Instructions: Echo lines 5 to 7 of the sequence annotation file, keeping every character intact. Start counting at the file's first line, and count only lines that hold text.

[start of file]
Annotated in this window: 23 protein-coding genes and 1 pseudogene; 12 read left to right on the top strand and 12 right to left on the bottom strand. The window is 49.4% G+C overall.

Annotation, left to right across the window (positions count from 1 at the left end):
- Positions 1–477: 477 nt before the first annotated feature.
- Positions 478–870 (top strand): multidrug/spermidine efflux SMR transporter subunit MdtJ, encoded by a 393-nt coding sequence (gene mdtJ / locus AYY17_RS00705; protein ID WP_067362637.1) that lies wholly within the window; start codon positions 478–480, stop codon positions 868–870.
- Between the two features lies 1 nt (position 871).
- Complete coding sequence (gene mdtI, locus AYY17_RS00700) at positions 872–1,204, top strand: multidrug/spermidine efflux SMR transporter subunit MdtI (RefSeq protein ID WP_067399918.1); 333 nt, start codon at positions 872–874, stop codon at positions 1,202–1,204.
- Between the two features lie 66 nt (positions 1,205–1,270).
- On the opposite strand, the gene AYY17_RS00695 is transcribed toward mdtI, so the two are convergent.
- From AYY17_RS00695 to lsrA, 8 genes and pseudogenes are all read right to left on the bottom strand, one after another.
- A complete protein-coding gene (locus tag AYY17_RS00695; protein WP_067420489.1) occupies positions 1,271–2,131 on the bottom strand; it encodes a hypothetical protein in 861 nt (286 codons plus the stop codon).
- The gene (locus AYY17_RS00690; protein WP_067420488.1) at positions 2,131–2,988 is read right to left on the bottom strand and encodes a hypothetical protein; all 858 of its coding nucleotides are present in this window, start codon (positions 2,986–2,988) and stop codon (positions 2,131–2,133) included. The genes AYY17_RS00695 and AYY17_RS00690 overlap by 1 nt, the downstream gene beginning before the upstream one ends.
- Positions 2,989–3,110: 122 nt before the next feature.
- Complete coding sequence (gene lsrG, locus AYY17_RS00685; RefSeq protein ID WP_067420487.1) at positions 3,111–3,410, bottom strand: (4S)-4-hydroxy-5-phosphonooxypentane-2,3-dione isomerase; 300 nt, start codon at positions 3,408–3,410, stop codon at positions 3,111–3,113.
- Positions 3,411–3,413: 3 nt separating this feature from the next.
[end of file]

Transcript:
- Between the two features lies 1 nt (position 871).
- Complete coding sequence (gene mdtI, locus AYY17_RS00700) at positions 872–1,204, top strand: multidrug/spermidine efflux SMR transporter subunit MdtI (RefSeq protein ID WP_067399918.1); 333 nt, start codon at positions 872–874, stop codon at positions 1,202–1,204.
- Between the two features lie 66 nt (positions 1,205–1,270).